Norfolk Southern lowers third quarter earnings estimates
NS said it expects earnings to be in the $1.18-$1.25 range per diluted share.
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Class I railroad carrier Norfolk Southern announced this week that it has lowered third quarter earnings estimates, due mainly to volume declines in certain markets and lower fuel surcharge revenue.
NS said it expects earnings to be in the $1.18-$1.25 range per diluted share, which is down sharply from previous Wall Street estimates of $1.63 per share, according to a Wall Street Journal report.
The company’s third quarter results will be released October 23.
“Decreased coal and merchandise shipments, offset in part by growth in intermodal volumes, are together expected to reduce revenues by approximately $120 million compared with third quarter 2011,” NS officials said in a statement.
And they added that fuel surcharge revenues are expected to be roughly $80 million below the same period last year. Third quarter 2011 fuel surcharge revenues, said NS, included a favorable lag-effect of $52 million, whereas results for the current quarter are expected to be impacted by an unfavorable lag-effect in the range of $25 to $30 million.
Dahlman Rose analyst Jason Seidl wrote in a research note that with sharp declines in export metallurgical coal prices, the Eastern Class Is (NS and CSX) could see coal declines, as producers could cut production and utility weakness continues.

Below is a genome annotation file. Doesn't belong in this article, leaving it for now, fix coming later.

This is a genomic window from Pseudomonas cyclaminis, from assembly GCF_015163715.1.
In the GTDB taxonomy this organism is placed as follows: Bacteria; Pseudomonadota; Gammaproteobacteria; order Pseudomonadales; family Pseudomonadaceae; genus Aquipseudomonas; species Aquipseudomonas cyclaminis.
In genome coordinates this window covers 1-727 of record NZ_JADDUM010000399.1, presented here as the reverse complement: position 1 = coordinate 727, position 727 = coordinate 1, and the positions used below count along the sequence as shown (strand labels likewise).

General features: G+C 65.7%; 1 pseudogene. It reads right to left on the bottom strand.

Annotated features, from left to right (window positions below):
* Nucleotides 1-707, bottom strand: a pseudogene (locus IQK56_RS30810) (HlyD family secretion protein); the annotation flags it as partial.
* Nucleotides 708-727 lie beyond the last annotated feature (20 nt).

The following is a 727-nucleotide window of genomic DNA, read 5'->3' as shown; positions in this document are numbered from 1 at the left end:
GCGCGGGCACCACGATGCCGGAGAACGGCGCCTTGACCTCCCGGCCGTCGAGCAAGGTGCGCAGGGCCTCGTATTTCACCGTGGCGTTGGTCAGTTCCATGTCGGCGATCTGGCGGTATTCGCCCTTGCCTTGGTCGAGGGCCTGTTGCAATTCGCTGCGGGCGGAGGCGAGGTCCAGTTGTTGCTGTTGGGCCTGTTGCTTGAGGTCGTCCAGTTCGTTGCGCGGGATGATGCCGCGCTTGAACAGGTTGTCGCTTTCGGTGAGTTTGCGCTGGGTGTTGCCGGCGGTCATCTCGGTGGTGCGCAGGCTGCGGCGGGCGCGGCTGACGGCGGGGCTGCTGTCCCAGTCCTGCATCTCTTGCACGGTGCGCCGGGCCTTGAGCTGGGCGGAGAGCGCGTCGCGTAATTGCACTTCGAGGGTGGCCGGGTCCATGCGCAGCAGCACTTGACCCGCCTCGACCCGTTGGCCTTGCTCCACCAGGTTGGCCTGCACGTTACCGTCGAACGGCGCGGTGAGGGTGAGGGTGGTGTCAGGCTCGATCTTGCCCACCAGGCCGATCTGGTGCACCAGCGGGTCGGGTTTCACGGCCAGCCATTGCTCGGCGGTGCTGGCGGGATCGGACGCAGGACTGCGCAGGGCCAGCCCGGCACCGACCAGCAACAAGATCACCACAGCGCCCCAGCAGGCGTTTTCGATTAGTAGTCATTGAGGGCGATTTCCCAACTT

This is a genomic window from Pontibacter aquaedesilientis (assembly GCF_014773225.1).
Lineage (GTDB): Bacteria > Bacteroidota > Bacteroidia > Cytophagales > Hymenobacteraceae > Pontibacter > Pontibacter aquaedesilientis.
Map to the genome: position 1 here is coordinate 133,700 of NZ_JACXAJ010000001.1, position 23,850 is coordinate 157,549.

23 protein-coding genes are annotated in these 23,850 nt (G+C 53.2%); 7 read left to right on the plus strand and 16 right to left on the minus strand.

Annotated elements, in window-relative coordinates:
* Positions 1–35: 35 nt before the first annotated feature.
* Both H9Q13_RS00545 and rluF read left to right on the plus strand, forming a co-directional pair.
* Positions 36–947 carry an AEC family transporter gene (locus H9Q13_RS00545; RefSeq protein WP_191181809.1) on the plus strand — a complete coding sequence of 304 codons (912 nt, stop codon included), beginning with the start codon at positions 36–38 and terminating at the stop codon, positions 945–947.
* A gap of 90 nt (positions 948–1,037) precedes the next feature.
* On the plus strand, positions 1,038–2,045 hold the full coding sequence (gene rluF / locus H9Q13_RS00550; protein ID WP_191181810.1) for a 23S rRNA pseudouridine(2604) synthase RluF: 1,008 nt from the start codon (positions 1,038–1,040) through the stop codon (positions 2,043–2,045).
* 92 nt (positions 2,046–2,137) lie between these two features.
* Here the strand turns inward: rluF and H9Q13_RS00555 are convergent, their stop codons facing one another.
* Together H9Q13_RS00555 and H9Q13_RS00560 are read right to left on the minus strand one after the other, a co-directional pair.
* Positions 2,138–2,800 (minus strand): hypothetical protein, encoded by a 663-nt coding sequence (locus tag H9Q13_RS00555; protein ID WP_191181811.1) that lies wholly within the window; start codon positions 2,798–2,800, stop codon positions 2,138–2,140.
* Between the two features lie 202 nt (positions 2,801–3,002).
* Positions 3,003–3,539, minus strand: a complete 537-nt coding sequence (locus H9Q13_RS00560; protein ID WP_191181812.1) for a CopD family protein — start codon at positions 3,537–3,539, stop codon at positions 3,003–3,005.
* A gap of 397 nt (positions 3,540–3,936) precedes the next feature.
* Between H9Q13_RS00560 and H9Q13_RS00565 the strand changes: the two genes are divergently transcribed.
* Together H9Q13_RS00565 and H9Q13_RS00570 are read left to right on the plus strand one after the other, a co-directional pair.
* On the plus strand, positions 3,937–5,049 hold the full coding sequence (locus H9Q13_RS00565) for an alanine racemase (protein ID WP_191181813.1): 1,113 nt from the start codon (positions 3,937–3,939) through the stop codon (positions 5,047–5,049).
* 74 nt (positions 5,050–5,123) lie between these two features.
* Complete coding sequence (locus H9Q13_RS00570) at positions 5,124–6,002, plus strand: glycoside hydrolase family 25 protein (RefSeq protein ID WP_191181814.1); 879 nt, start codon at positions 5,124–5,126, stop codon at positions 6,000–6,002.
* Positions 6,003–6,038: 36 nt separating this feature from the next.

The WSJ report noted that utility weakness is the result of low prices for natural gas—an alternative fuel—and high coal stockpiles.
In July’s second quarter earnings results, NS reported net income of $524 million, which was down 6 percent than $557 million for the second quarter 2011. And in 2011 the company had its highest recorded operating income, net income, and earnings per share and topped $11 billion in revenue for the first time, while coal, intermodal, and merchandise revenues all were up significantly.
“Looking at our business levels today, we obviously face some challenges in parts of our coal business, due primarily to the extremely mild winter that we experienced, coupled with the current abundance of very cheap natural gas,” said NS CEO Wick Moorman at the company’s annual meeting in May. ”However, we have a strong, balanced franchise, and we are seeing continued growth on other business segments, most noticeably automobiles, metals, and intermodal.”
About the AuthorJeff Berman, Group News Editor Jeff Berman is Group News Editor for Logistics Management, Modern Materials Handling, and Supply Chain Management Review. Jeff works and lives in Cape Elizabeth, Maine, where he covers all aspects of the supply chain, logistics, freight transportation, and materials handling sectors on a daily basis. Contact Jeff Berman
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Transportation of freight in containers was first recorded around 1780 to move coal along England’s Bridgewater Canal. However, "modern" intermodal rail service by a major U.S. railroad only dates back to 1936. Malcom McLean’s Sea-Land Service significantly advanced intermodalism, showing how freight could be loaded into a “container” and moved by two or more modes economically and conveniently. As with all new technologies, there were problems that slowed the growth, which influenced many potential customers to shy away from moving intermodal.
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